Put a new spin on the same old make-and-trade Valentine cards event with a fancy party that is the culminating event of a week exploring Fancy Nancy books. My students spend days learning reading, science, and even manners through reading Fancy Nancy books. The end of the book study is timed to land on Valentine’s Day so students can put their fancy knowledge to work while they celebrate.
Our class is only allowed two “parties” per year, so enjoying an extra special snack time in conjunction with our book study is a great way to celebrate without going overboard. Parents donated all of the items, with limited prep work done by me.
Students created their own Valentine boxes and measured them earlier in the week. We used blogger Genia Connell’s Common Core State Standards box activity and simplified it for first graders. On the day of the party, students identified what box they liked best and wrote expository reasons for their pick.
Students played a math review game where each group has a given number of items. One partner hides some of the items, and the other partner determines what is hidden by counting up, counting on, or with fact knowledge. To make the activity extra fancy, we used glittery foam stickers as our manipulative. Other math activities include graphing colors from conversation hearts, measuring area and perimeter with conversation hearts, and adding and subtracting our way across a path to deliver a valentine.
Teachers dressed up like Nancy, Bree, and other Fancy Nancy characters on Valentine’s Day. Outfits are easy to assemble from anything that looks shiny, glittery, or girly. Our outfits included corsages made from old costume jewelry and ribbon scraps.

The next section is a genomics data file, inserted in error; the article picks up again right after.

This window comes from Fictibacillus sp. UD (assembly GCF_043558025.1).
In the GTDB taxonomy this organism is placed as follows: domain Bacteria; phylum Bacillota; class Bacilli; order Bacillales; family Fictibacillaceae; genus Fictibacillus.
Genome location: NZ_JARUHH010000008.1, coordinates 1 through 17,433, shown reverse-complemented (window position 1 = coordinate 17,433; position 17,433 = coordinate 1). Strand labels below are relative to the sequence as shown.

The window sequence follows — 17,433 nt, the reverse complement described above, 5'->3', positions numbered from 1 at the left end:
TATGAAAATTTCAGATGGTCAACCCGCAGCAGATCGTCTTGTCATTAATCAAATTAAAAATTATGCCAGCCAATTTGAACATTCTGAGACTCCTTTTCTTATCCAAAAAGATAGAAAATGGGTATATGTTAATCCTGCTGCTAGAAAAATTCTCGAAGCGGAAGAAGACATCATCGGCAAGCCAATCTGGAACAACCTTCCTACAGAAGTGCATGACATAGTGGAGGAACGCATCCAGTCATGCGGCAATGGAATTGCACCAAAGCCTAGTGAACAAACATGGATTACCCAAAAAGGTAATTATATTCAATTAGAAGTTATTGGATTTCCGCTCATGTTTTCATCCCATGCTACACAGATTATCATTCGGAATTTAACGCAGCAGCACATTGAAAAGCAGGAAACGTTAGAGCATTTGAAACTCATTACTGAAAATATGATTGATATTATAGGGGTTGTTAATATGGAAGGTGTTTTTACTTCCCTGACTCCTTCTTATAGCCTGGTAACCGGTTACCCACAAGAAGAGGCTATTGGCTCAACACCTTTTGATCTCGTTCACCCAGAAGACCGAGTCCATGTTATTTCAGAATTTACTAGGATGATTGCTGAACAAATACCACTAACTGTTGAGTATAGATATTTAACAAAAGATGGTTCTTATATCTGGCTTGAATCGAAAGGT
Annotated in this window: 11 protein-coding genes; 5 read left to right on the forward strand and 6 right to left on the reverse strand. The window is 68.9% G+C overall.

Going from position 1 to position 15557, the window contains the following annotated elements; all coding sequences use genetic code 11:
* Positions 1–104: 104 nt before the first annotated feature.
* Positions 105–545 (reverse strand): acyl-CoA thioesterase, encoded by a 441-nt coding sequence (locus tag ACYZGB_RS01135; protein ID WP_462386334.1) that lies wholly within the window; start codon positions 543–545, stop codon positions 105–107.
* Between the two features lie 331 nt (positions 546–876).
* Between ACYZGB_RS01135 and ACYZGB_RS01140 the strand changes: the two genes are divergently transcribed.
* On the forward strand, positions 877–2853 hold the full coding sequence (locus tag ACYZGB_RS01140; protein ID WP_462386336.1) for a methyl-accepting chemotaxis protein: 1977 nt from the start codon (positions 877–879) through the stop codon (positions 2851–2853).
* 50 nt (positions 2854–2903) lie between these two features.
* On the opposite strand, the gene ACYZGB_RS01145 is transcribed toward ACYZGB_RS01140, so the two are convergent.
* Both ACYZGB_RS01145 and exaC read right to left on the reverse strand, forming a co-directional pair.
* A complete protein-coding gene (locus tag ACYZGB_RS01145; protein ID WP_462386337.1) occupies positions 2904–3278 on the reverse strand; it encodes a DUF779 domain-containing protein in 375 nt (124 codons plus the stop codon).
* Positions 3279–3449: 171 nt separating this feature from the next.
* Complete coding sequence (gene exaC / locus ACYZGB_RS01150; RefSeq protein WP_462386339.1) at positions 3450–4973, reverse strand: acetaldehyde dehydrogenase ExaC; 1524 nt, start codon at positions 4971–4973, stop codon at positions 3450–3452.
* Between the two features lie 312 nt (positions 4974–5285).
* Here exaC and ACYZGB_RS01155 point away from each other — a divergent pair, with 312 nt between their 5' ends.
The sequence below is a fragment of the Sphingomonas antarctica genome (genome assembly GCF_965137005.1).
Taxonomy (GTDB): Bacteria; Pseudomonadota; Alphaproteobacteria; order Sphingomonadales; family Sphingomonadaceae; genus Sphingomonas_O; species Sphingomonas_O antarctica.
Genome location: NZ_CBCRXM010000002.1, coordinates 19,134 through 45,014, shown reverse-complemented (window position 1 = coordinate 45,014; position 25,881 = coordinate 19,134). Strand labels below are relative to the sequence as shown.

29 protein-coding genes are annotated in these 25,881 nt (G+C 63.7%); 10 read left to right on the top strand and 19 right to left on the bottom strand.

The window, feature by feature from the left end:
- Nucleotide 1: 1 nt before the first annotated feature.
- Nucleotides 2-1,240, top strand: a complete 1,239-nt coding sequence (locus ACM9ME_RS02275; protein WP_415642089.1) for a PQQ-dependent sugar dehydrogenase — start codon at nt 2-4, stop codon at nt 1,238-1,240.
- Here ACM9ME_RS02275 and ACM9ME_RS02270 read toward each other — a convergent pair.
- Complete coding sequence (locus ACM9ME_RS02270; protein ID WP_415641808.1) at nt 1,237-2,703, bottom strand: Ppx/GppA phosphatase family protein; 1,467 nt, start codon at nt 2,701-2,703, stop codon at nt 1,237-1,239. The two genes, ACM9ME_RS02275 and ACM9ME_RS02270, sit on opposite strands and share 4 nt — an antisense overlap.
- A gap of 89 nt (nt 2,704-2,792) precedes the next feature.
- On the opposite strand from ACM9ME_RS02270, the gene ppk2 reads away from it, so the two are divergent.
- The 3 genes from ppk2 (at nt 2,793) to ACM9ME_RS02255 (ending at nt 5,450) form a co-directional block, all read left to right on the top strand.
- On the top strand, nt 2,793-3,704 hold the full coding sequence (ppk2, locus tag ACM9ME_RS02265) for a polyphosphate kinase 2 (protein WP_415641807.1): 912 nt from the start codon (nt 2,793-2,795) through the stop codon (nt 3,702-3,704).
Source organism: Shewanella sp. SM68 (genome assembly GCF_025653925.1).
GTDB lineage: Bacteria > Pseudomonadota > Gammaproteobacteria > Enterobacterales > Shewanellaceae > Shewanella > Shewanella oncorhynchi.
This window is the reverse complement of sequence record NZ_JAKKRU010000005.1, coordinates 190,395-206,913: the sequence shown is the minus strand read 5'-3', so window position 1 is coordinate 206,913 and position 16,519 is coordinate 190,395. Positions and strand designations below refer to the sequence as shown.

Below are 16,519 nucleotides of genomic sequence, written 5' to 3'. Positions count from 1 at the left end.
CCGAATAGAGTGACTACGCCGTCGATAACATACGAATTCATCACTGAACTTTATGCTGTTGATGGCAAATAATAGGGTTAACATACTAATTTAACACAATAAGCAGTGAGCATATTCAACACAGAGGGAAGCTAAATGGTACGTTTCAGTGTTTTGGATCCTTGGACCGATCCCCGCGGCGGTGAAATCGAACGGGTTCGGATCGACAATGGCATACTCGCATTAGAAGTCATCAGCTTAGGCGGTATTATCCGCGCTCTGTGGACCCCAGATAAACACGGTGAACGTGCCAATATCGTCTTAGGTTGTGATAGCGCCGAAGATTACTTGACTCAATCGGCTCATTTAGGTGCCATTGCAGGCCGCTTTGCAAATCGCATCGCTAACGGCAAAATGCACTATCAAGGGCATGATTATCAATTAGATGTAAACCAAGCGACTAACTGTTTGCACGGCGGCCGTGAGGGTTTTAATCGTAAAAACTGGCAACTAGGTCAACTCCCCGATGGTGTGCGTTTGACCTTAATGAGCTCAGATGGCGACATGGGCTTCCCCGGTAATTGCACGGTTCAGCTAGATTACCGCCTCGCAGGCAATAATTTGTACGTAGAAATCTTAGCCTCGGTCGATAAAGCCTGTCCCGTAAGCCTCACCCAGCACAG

Students get to dress the part too. Boys wore paper neckties they colored themselves. Both boys and girls donned paper crowns they decorated and glittered the day before. All students received inexpensive Mardi Gras beads to wear.
Parents donated simple snacks for the fancy party food. The most special items were edible tea cups made from ice cream cones, peach gummy slices, and plain cookies, all held together with icing. A parent purchased petit fours, but mini cupcakes are just as fun. While reading Fancy Nancy Aspiring Artist, students made placemats which serve as a base for the table setting. The edible teacups, which hold folded napkins and tiny cocktail forks and spoons purchased at a post-holiday sale, are a fun treat. Other treat suggestions can be found in Fancy Nancy Tea Parties.
Students were encouraged to use their fanciest manners (learned in Fancy Nancy Tea Parties) while enjoying their refreshments. Students took turns delivering Valentines to their friend’s boxes during the event. The highlight for all was a photo booth with a few boas, crowns, and simple fabric scraps. Students posed again and again for photos. They especially enjoyed breaking out their own class devices to snap pics, and dressing up a dad who came to visit.
Making a festivity tie to learning is not only fun, but meaningful for students. What ways to you bring learning to your Valentine celebrations?